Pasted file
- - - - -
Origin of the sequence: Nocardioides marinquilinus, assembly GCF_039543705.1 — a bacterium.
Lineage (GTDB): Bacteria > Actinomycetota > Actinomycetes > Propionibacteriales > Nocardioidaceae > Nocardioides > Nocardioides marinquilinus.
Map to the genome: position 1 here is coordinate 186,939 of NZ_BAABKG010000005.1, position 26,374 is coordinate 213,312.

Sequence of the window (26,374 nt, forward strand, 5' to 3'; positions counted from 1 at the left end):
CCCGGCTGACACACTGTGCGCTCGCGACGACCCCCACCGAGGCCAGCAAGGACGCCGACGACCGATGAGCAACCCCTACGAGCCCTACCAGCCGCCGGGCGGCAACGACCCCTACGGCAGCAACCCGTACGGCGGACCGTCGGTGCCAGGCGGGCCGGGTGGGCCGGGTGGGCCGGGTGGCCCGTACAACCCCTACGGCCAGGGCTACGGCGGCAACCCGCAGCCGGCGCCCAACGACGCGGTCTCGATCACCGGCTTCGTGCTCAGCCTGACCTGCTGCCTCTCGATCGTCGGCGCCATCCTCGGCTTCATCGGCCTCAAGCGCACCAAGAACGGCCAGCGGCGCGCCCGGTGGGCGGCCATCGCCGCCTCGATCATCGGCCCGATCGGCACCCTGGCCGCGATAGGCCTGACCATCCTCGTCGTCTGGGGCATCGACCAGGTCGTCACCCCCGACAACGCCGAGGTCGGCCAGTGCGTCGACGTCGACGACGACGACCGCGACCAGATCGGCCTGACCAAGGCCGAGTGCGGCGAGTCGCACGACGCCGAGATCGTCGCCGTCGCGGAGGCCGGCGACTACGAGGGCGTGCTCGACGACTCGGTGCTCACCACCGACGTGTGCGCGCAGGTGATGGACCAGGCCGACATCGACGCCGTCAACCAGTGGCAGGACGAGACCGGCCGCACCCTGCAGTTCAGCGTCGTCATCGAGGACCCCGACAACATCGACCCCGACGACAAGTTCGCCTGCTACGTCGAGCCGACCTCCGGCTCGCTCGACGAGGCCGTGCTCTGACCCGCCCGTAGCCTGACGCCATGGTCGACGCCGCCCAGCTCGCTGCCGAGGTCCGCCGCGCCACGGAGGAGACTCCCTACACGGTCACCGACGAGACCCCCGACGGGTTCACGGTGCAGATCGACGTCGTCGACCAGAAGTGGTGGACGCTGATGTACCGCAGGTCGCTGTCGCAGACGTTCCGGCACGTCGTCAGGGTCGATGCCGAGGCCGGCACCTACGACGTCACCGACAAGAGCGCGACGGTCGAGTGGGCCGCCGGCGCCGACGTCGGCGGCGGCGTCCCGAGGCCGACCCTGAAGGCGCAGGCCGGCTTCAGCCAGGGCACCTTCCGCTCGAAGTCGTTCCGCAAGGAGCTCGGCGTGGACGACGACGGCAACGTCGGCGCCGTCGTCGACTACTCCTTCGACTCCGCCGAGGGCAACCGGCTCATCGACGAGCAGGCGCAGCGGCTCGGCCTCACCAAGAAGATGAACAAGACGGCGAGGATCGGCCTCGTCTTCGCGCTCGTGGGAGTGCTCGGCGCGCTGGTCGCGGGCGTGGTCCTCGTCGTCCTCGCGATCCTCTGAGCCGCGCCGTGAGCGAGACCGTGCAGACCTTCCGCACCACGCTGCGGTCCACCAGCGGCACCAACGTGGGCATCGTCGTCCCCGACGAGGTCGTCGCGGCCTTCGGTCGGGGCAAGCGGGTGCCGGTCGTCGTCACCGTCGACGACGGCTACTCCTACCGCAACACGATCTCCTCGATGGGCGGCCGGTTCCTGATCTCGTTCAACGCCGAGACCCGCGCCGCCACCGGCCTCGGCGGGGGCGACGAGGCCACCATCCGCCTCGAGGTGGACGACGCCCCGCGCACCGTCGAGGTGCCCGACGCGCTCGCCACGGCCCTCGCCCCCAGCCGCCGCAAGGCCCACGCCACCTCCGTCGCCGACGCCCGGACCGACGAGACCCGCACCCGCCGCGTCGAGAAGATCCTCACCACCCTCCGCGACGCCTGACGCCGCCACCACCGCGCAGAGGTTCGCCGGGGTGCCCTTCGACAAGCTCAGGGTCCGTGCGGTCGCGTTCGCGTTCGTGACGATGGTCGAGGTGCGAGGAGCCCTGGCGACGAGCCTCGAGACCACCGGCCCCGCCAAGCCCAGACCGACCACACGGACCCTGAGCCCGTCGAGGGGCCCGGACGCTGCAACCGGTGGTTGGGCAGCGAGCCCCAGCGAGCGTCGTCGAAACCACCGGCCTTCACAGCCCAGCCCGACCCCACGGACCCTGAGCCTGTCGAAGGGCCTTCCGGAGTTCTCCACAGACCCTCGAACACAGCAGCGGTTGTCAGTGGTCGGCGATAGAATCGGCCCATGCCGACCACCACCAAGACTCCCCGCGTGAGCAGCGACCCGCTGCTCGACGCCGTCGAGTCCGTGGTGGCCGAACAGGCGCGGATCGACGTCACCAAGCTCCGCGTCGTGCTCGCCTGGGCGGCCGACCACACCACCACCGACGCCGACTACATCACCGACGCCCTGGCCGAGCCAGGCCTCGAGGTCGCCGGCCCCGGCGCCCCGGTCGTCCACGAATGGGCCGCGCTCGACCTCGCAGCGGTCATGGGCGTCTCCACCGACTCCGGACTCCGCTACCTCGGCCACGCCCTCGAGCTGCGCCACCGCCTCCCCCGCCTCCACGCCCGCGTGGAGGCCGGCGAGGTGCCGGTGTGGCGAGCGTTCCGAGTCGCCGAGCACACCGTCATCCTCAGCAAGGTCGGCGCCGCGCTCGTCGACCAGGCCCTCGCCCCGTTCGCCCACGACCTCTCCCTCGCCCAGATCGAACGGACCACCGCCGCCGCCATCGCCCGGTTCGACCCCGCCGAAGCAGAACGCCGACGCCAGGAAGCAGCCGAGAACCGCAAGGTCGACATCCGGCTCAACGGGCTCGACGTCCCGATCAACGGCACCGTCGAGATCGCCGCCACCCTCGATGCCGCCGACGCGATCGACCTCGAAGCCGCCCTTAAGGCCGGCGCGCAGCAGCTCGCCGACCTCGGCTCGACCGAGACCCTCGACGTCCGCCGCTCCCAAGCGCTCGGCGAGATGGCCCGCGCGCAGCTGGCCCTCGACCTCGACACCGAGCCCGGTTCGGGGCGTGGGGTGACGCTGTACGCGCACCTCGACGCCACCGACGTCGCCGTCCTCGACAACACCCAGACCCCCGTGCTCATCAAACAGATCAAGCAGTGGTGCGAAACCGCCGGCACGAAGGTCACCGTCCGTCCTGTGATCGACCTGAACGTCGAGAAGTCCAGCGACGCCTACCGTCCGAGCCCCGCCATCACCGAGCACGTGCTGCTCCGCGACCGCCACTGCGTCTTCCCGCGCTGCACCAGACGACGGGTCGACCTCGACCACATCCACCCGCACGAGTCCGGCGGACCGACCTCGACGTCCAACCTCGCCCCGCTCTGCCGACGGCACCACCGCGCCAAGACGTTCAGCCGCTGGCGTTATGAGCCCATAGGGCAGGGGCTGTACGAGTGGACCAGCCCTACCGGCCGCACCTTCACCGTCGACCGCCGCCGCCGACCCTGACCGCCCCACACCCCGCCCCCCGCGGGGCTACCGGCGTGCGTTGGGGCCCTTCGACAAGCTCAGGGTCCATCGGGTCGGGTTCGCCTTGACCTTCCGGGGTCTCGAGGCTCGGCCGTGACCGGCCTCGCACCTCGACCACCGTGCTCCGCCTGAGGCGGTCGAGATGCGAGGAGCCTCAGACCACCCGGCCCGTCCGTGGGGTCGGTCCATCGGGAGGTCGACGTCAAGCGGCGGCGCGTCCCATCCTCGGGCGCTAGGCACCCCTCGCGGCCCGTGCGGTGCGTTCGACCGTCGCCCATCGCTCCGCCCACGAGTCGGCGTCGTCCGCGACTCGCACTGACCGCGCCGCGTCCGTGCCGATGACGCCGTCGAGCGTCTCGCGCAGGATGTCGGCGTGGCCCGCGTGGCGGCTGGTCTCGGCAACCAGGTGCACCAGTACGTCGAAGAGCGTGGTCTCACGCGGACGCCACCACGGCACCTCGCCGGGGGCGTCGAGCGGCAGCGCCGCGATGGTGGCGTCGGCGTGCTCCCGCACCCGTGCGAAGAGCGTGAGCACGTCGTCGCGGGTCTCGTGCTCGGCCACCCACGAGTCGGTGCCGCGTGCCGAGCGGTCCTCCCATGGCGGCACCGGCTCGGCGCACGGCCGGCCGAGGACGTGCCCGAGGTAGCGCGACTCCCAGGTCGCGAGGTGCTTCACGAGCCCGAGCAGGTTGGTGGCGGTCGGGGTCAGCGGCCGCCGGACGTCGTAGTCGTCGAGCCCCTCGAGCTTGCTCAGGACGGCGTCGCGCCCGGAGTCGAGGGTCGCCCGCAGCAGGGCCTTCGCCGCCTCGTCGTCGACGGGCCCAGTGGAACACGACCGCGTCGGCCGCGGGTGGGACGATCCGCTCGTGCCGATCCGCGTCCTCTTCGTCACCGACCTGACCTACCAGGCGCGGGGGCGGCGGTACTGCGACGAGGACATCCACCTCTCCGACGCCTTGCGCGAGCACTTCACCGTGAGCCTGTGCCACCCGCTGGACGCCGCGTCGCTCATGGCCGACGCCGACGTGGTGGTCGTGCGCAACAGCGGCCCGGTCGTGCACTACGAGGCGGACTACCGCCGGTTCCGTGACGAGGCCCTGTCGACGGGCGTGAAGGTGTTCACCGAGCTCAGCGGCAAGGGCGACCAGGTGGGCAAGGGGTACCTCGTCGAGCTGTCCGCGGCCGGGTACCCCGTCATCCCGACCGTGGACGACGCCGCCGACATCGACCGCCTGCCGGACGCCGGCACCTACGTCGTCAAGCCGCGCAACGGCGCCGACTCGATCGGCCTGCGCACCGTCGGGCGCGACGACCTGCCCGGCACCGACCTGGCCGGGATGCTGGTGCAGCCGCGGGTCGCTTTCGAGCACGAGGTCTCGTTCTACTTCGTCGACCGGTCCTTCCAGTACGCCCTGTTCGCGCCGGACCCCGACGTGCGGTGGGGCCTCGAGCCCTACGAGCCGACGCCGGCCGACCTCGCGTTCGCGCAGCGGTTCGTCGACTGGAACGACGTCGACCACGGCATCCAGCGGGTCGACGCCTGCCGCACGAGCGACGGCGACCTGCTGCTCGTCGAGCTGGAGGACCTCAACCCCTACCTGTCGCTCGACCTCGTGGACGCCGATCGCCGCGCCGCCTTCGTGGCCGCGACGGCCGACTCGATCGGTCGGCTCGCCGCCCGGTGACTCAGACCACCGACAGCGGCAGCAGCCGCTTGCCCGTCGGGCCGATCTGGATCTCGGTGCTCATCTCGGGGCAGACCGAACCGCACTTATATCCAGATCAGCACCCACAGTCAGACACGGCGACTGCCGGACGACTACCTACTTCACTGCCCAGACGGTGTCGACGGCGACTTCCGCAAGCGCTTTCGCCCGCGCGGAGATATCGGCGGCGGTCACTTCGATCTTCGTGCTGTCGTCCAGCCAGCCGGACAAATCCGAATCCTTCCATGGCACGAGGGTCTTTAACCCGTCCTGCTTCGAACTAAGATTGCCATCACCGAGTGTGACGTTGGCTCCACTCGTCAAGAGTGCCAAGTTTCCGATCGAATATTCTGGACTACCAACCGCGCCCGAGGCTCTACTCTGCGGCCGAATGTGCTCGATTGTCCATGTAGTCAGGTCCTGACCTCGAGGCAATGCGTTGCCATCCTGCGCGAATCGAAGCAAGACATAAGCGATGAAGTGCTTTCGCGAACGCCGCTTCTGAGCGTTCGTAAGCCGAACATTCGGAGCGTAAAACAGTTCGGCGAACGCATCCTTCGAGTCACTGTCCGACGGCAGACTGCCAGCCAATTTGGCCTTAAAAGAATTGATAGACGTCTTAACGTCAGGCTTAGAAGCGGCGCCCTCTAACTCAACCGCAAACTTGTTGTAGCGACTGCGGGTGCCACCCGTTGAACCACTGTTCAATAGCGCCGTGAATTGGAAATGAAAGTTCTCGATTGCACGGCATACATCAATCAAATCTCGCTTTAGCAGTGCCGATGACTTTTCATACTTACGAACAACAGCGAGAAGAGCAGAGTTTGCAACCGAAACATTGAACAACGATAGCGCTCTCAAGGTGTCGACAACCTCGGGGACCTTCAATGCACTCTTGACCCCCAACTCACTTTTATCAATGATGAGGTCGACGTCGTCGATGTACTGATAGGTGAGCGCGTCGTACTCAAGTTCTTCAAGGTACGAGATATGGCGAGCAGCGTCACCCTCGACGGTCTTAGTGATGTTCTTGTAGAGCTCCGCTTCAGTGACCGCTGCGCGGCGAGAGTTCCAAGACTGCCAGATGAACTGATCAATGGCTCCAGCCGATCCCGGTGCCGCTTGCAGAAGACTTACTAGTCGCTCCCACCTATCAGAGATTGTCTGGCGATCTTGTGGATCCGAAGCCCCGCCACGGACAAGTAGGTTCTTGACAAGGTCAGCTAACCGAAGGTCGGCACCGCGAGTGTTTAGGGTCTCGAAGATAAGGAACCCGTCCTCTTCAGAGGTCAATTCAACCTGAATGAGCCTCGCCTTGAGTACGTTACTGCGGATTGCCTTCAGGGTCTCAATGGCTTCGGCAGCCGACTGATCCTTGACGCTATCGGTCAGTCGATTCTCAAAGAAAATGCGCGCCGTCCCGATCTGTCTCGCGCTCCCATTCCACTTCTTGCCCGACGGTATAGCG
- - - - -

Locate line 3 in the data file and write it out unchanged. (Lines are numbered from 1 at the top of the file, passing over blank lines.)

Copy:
Map to the genome: position 1 here is coordinate 186,939 of NZ_BAABKG010000005.1, position 26,374 is coordinate 213,312.